So, within the context of the full opinion piece, what he means by “national norm” is “teaching evolution.” And by “higher academic standards” he means “teaching evolution.” In his commentary he’s ultimately saying that Christians can have the “academic freedom” to believe what they want but, really, they should be required to teach evolution as fact. And, if they’re going to teach creation (he specifically singles out young earth creation) to students, those classes should be “prominently disclosed, tracked and reported,” including on students’ transcripts. Such an approach would harm students who studied at a Christian college from being able to transfer to a different school (e.g., for grad work) and would require them to take more classes since their hard-earned credits wouldn’t transfer to “secular institutions.” So he’s not really “for” Christian colleges or academic freedom whatsoever!
This researcher fundamentally misunderstands two things. One—there is no neutrality. “Secular” institutions aren’t really secular at all—they are religious (every person has a worldview and thus is religious, even the atheist).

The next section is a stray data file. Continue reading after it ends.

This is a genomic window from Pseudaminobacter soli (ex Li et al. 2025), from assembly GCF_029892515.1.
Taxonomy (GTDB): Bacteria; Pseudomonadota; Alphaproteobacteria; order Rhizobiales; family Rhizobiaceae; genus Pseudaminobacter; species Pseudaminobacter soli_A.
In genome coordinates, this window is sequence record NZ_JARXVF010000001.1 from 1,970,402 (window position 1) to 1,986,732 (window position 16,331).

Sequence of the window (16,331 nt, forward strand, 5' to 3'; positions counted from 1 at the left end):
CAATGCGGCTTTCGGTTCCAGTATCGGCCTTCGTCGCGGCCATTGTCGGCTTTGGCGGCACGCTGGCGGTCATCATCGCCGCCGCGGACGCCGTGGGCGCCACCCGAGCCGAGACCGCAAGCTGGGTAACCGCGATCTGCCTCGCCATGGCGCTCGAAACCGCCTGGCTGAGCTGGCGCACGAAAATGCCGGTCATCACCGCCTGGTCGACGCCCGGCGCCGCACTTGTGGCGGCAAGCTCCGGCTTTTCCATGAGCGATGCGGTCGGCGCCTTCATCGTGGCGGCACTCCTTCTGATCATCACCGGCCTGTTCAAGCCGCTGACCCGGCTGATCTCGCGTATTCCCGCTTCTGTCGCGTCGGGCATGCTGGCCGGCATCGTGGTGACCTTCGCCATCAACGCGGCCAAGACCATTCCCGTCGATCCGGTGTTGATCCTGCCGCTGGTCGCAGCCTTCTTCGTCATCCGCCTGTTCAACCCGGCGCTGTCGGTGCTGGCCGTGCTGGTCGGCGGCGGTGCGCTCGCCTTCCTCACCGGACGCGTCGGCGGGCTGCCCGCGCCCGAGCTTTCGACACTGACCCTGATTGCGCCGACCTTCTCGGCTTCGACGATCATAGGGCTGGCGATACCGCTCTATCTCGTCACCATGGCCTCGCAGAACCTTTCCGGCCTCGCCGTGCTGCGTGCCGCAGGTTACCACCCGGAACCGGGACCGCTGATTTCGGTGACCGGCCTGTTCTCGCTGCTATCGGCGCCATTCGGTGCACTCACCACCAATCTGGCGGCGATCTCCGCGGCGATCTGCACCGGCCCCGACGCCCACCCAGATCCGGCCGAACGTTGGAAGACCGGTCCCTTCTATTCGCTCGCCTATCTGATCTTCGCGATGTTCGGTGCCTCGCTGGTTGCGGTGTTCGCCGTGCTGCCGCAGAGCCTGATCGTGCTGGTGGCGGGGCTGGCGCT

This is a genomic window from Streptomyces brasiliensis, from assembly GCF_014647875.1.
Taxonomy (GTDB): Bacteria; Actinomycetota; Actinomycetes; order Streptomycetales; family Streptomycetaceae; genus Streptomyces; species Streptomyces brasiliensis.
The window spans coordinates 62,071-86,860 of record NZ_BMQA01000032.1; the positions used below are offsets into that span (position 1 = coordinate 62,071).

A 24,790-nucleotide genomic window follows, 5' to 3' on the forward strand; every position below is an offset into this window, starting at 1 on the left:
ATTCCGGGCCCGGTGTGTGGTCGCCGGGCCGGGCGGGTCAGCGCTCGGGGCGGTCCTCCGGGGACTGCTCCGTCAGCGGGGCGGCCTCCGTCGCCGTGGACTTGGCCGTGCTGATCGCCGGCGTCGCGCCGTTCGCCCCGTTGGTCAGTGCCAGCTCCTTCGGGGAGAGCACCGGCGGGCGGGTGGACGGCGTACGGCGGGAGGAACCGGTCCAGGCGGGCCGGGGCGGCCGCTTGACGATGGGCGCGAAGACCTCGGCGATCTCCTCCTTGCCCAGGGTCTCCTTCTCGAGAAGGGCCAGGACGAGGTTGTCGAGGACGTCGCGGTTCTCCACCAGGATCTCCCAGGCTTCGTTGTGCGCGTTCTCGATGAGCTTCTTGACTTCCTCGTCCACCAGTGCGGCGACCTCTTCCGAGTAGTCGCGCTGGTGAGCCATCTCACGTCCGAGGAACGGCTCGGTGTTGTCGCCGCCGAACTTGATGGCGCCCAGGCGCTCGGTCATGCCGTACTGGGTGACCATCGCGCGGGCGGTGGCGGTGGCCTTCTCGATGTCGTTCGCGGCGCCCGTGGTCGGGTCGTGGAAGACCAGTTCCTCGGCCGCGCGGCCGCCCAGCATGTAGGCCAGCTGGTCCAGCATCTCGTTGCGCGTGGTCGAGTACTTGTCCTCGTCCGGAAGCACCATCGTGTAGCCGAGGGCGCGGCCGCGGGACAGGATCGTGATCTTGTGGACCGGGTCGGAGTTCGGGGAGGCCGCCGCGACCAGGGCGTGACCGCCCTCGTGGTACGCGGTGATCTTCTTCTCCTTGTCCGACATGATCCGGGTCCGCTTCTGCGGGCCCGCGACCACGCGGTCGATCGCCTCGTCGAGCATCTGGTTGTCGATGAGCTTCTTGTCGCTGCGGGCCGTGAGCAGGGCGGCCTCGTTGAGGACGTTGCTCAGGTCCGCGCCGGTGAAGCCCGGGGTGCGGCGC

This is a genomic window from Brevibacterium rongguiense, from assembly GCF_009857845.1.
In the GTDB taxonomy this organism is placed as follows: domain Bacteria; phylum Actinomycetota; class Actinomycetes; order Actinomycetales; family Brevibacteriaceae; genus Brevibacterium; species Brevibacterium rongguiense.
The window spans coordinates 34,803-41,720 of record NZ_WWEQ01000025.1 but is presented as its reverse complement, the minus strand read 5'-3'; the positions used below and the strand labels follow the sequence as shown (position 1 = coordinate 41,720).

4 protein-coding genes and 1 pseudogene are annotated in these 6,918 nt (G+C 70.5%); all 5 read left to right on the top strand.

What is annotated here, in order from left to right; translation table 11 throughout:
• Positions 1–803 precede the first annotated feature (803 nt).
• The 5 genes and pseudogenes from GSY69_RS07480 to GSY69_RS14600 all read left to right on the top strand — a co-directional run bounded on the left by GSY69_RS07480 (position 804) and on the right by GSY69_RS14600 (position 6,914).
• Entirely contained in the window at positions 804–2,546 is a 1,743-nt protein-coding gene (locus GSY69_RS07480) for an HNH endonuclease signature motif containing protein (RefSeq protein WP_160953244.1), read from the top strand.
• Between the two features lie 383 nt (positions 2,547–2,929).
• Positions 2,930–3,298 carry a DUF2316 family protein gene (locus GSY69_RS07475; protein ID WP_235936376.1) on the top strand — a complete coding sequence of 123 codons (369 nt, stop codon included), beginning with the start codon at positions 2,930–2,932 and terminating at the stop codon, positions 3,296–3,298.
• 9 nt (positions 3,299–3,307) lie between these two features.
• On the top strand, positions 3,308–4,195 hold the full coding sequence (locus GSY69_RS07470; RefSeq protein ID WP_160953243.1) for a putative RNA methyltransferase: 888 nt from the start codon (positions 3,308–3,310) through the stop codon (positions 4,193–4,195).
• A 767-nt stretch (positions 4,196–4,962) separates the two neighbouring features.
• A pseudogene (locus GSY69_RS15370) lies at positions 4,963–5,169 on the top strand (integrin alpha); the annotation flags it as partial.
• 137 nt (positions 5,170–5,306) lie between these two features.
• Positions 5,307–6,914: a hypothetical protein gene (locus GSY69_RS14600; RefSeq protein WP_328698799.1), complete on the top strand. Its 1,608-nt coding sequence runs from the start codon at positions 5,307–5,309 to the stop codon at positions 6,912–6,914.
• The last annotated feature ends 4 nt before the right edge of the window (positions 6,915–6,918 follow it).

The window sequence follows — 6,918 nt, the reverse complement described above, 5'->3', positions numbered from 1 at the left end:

This researcher fundamentally misunderstands two things. One—there is no neutrality. “Secular” institutions aren’t really secular at all—they are religious (every person has a worldview and thus is religious, even the atheist). If you don’t have the foundation of God’s Word, you explain everything without God. That’s the foundation of naturalism which is based on atheism. Evolution is a religion grounded in naturalism and atheism! So the author really insists Christian schools teach the foundation of atheism in the classroom . . . but, don’t worry, teachers and students can have their own personal beliefs on the side.
The second thing the author misunderstands is the nature of science itself. There’s really two kinds of science—observational and historical science. Observational science is directly testable, observable, and repeatable. It is what drives medical and technological innovation. Historical science deals with the past. It’s not directly testable, observable, or repeatable. Evidence must be interpreted. And what you believe about the past (evolution and millions of years vs. the history given to us in God’s Word) provides the framework, the worldview, through which you interpret the evidence.